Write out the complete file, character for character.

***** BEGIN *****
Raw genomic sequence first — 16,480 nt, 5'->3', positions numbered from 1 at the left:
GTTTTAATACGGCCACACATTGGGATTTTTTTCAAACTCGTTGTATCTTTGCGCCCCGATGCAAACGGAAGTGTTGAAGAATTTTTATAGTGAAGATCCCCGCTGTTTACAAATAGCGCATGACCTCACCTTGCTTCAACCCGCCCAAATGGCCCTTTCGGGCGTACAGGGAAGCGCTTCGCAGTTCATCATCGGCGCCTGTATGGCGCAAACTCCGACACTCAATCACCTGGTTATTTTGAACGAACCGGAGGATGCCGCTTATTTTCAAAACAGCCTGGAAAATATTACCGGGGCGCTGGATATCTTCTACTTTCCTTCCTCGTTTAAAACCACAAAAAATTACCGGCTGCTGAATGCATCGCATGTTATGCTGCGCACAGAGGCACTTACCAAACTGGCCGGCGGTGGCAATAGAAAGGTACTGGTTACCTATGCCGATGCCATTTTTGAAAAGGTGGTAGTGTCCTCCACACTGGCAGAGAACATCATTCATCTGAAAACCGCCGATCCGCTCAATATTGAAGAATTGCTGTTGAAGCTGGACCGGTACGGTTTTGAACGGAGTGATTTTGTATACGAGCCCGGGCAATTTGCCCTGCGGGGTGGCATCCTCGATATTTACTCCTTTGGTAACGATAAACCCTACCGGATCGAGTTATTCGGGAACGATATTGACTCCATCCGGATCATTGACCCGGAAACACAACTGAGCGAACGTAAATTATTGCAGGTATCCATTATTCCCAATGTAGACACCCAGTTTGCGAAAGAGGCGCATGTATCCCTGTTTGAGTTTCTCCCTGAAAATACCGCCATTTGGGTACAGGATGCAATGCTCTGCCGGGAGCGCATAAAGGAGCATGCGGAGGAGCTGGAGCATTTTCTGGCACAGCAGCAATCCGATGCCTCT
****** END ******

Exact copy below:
Raw genomic sequence first — 16,480 nt, 5'->3', positions numbered from 1 at the left:
GTTTTAATACGGCCACACATTGGGATTTTTTTCAAACTCGTTGTATCTTTGCGCCCCGATGCAAACGGAAGTGTTGAAGAATTTTTATAGTGAAGATCCCCGCTGTTTACAAATAGCGCATGACCTCACCTTGCTTCAACCCGCCCAAATGGCCCTTTCGGGCGTACAGGGAAGCGCTTCGCAGTTCATCATCGGCGCCTGTATGGCGCAAACTCCGACACTCAATCACCTGGTTATTTTGAACGAACCGGAGGATGCCGCTTATTTTCAAAACAGCCTGGAAAATATTACCGGGGCGCTGGATATCTTCTACTTTCCTTCCTCGTTTAAAACCACAAAAAATTACCGGCTGCTGAATGCATCGCATGTTATGCTGCGCACAGAGGCACTTACCAAACTGGCCGGCGGTGGCAATAGAAAGGTACTGGTTACCTATGCCGATGCCATTTTTGAAAAGGTGGTAGTGTCCTCCACACTGGCAGAGAACATCATTCATCTGAAAACCGCCGATCCGCTCAATATTGAAGAATTGCTGTTGAAGCTGGACCGGTACGGTTTTGAACGGAGTGATTTTGTATACGAGCCCGGGCAATTTGCCCTGCGGGGTGGCATCCTCGATATTTACTCCTTTGGTAACGATAAACCCTACCGGATCGAGTTATTCGGGAACGATATTGACTCCATCCGGATCATTGACCCGGAAACACAACTGAGCGAACGTAAATTATTGCAGGTATCCATTATTCCCAATGTAGACACCCAGTTTGCGAAAGAGGCGCATGTATCCCTGTTTGAGTTTCTCCCTGAAAATACCGCCATTTGGGTACAGGATGCAATGCTCTGCCGGGAGCGCATAAAGGAGCATGCGGAGGAGCTGGAGCATTTTCTGGCACAGCAGCAATCCGATGCCTCT